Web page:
March 28, 2017 Poetry , POETRY / FICTION


Kanyinsola Olorunnisola



The Weight Of Being Great At Acting



You have mastered perfectly the art

of being someone else, something else,

of trapping your tongue between your teeth,

breathing slowly with the borrowed lungs

your father left behind as his last wish.


Afraid to love what you love, you carry

others’ heartbeats as your gospel, watching

them live the lives they chose for themselves –

while you follow the scripted lines to the letter,

dead men have no wishes, you tell yourself,

yet your feet ache from walking a ghost’s journey.


You play it all so well, Al Pacino-style,

but the thing about being great at acting is this,

you begin to waste away into the wind, scene after

scene, wondering why the scriptwriter wrote you

so poorly and when it is all said and done,

you fall and break into irreconcilable pieces.








Bringing Pangaea Back



Somewhere in Kano, a coven of alchemists

converge for a witchery far beyond the reach

of mortal men. They are guided by the night’s

unwavering dark, like candles inside an ocean,

they let their light dissolve into a liquidity which

will haunt the world into submission. They are

attempting the impossible – they are indeed bringing

Pangaea back.


Millions of years ago, the first man lost his way

and we all parted into pathways swaying into the

mouth of devouring waters. Pangaea broke into separate

lands we call continents, contingent upon our folly

of wars is this severance, this tragedy, this unravelling

of the body as the empty hiding place of skeletons

of discord. Can you not see that we are hurting?

We have cut ourselves into pieces. Piece back together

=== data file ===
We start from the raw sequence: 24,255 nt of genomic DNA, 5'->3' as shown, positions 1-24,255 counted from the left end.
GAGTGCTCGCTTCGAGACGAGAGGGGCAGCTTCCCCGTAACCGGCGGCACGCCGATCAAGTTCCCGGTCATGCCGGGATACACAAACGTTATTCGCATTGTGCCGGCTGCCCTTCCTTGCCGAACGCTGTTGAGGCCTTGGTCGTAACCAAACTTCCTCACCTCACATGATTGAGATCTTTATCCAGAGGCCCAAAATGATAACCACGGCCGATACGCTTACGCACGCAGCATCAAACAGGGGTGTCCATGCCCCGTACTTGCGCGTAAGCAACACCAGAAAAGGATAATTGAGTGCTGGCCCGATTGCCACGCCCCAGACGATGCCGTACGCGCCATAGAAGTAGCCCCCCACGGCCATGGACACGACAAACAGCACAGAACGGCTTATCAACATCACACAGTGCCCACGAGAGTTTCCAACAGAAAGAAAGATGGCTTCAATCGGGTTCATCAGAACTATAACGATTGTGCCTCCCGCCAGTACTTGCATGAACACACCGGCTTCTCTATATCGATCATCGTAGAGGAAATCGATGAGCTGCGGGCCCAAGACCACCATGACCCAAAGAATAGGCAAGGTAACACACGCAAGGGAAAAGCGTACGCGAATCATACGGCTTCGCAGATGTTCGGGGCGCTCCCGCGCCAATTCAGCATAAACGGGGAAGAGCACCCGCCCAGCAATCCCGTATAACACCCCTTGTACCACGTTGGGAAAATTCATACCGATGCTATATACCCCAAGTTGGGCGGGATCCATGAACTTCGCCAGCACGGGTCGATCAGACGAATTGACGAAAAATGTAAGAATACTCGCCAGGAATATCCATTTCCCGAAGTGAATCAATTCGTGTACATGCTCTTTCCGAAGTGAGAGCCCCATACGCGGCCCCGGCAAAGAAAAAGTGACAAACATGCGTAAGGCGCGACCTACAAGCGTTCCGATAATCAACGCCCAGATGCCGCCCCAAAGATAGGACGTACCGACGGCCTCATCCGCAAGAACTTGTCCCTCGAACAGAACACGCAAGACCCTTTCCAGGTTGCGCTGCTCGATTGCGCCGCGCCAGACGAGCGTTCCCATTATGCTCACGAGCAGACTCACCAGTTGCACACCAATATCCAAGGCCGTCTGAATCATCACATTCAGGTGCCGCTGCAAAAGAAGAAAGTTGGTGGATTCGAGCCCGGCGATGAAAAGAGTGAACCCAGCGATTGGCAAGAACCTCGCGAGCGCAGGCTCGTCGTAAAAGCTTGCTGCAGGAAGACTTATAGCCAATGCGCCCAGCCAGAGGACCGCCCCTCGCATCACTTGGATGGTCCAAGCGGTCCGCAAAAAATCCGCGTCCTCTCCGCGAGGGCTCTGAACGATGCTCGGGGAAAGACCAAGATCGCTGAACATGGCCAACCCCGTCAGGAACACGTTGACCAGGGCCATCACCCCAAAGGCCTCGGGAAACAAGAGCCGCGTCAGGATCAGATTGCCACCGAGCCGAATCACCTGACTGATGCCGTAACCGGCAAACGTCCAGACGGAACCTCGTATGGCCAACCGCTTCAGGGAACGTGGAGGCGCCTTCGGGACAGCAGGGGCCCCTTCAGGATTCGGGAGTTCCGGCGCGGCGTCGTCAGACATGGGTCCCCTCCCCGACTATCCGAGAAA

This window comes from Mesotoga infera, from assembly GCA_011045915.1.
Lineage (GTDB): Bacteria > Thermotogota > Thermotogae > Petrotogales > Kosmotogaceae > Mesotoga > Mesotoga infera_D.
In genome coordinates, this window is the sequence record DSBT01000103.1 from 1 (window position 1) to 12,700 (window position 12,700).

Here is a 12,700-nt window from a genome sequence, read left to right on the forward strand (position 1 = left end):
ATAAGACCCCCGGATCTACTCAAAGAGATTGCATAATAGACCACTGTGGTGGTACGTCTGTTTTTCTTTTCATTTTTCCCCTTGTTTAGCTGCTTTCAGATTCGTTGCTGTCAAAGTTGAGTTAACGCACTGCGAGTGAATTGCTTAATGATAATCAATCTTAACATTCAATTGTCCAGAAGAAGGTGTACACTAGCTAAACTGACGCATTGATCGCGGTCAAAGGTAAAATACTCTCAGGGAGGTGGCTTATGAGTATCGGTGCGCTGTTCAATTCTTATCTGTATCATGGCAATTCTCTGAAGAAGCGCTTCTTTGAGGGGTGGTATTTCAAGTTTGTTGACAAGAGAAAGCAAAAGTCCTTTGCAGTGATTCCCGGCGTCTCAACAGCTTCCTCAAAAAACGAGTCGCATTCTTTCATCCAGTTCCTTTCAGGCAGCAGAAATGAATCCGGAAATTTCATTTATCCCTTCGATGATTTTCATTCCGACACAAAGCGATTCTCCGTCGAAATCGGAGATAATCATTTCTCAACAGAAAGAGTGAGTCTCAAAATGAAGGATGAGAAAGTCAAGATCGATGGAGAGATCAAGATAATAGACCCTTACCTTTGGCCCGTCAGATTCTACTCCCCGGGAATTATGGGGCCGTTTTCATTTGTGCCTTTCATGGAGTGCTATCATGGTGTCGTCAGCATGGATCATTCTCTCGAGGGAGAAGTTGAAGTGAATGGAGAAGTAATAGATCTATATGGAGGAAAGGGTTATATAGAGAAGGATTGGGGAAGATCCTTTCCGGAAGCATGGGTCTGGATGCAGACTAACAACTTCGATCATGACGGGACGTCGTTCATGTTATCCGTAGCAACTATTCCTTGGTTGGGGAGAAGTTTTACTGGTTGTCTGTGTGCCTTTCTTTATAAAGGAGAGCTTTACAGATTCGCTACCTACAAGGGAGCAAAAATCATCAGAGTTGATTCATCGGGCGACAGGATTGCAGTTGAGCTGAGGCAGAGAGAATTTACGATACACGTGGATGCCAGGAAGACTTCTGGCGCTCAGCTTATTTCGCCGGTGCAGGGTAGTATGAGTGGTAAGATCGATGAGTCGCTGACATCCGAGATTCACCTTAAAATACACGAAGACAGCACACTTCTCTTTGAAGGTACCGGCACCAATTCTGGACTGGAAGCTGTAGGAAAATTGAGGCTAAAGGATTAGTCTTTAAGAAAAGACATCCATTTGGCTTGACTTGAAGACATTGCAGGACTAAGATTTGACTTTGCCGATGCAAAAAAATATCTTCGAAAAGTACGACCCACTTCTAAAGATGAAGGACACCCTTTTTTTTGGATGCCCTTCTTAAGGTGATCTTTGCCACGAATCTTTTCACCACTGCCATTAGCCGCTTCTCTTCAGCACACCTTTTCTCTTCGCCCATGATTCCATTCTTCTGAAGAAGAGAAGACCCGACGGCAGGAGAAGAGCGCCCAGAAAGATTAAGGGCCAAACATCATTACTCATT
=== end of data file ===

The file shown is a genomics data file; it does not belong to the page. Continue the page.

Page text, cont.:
this puzzle, this hustle, this battling of battalions, search

for calm in the birthplace of horrors and maybe then, with

the right amount of magic, the world can be fixed.











 Kanyinsola Olorunnisola

Kanyinsola Olorunnisola

Kanyinsola Olorunnisola is a poet, essayist and writer of fiction. He writes from Ibadan, Nigeria. His writings border on the themes of unease, racism, colonialism, terror and all things familiar to the black folk. He describes his art as that specialized literary alchemy which aims to extract beauty from the frail commonplaceness of words.

His experimental works have appeared on many platforms, including Brittle Paper, Bird’s ThumnKalahari Review, Bombay Review, Lunaris Review, African Writer, Sprinng.org, Tuck Magazine, Gyroscope Review, Parousia Magazine and Sampad International Anthology.

He was the 2016 recipient of the Albert Jungers Poetry Prize. He also won the 2016 Brigitte Poirson Poetry Contest (February) and was shortlisted for Ogidigbo Poetry Prize and Eriata Oribhabor Food Poetry Prize. He is the founder and president of SPRINNG Literary Movement.


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